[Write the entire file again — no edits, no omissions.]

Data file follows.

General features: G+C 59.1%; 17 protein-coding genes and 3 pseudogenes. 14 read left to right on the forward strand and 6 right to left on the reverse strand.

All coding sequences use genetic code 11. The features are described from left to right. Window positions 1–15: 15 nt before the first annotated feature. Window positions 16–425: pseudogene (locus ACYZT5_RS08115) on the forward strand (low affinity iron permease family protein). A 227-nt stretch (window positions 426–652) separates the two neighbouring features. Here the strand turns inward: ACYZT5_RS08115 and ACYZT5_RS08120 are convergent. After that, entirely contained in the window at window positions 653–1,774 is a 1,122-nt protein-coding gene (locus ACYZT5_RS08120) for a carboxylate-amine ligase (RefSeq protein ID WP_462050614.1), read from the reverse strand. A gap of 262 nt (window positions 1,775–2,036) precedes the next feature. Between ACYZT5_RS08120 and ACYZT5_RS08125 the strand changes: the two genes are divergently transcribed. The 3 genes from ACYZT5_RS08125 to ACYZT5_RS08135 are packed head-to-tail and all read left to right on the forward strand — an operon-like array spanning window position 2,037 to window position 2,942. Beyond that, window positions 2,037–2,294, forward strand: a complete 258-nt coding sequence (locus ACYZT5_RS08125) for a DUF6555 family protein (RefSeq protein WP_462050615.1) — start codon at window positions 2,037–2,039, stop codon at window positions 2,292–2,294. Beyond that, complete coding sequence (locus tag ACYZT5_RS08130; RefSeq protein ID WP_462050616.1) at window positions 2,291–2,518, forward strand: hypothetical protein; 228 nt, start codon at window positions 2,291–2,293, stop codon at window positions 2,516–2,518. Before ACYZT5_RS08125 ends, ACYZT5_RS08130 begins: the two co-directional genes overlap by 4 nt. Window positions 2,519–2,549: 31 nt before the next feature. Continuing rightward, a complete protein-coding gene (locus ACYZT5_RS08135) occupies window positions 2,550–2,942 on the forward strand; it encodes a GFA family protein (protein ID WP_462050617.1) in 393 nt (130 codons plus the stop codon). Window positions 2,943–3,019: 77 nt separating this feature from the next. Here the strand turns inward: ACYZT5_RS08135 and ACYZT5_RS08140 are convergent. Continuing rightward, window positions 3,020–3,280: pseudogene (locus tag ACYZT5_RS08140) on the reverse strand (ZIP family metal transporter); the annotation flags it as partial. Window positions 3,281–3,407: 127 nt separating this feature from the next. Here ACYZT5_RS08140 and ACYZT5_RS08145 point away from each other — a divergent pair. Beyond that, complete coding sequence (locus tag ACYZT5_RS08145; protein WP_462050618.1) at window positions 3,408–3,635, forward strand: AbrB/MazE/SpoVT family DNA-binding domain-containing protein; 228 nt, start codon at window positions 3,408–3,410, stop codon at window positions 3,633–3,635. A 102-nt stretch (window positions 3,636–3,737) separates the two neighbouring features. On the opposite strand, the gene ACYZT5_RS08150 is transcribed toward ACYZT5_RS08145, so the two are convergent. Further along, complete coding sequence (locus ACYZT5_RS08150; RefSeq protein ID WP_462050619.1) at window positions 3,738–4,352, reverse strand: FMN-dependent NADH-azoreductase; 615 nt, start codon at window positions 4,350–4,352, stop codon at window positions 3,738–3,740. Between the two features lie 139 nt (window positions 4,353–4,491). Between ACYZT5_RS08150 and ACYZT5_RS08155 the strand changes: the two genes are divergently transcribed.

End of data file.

General features: G+C 59.1%; 17 protein-coding genes and 3 pseudogenes. 14 read left to right on the forward strand and 6 right to left on the reverse strand.

All coding sequences use genetic code 11. The features are described from left to right. Window positions 1–15: 15 nt before the first annotated feature. Window positions 16–425: pseudogene (locus ACYZT5_RS08115) on the forward strand (low affinity iron permease family protein). A 227-nt stretch (window positions 426–652) separates the two neighbouring features. Here the strand turns inward: ACYZT5_RS08115 and ACYZT5_RS08120 are convergent. After that, entirely contained in the window at window positions 653–1,774 is a 1,122-nt protein-coding gene (locus ACYZT5_RS08120) for a carboxylate-amine ligase (RefSeq protein ID WP_462050614.1), read from the reverse strand. A gap of 262 nt (window positions 1,775–2,036) precedes the next feature. Between ACYZT5_RS08120 and ACYZT5_RS08125 the strand changes: the two genes are divergently transcribed. The 3 genes from ACYZT5_RS08125 to ACYZT5_RS08135 are packed head-to-tail and all read left to right on the forward strand — an operon-like array spanning window position 2,037 to window position 2,942. Beyond that, window positions 2,037–2,294, forward strand: a complete 258-nt coding sequence (locus ACYZT5_RS08125) for a DUF6555 family protein (RefSeq protein WP_462050615.1) — start codon at window positions 2,037–2,039, stop codon at window positions 2,292–2,294. Beyond that, complete coding sequence (locus tag ACYZT5_RS08130; RefSeq protein ID WP_462050616.1) at window positions 2,291–2,518, forward strand: hypothetical protein; 228 nt, start codon at window positions 2,291–2,293, stop codon at window positions 2,516–2,518. Before ACYZT5_RS08125 ends, ACYZT5_RS08130 begins: the two co-directional genes overlap by 4 nt. Window positions 2,519–2,549: 31 nt before the next feature. Continuing rightward, a complete protein-coding gene (locus ACYZT5_RS08135) occupies window positions 2,550–2,942 on the forward strand; it encodes a GFA family protein (protein ID WP_462050617.1) in 393 nt (130 codons plus the stop codon). Window positions 2,943–3,019: 77 nt separating this feature from the next. Here the strand turns inward: ACYZT5_RS08135 and ACYZT5_RS08140 are convergent. Continuing rightward, window positions 3,020–3,280: pseudogene (locus tag ACYZT5_RS08140) on the reverse strand (ZIP family metal transporter); the annotation flags it as partial. Window positions 3,281–3,407: 127 nt separating this feature from the next. Here ACYZT5_RS08140 and ACYZT5_RS08145 point away from each other — a divergent pair. Beyond that, complete coding sequence (locus tag ACYZT5_RS08145; protein WP_462050618.1) at window positions 3,408–3,635, forward strand: AbrB/MazE/SpoVT family DNA-binding domain-containing protein; 228 nt, start codon at window positions 3,408–3,410, stop codon at window positions 3,633–3,635. A 102-nt stretch (window positions 3,636–3,737) separates the two neighbouring features. On the opposite strand, the gene ACYZT5_RS08150 is transcribed toward ACYZT5_RS08145, so the two are convergent. Further along, complete coding sequence (locus ACYZT5_RS08150; RefSeq protein ID WP_462050619.1) at window positions 3,738–4,352, reverse strand: FMN-dependent NADH-azoreductase; 615 nt, start codon at window positions 4,350–4,352, stop codon at window positions 3,738–3,740. Between the two features lie 139 nt (window positions 4,353–4,491). Between ACYZT5_RS08150 and ACYZT5_RS08155 the strand changes: the two genes are divergently transcribed.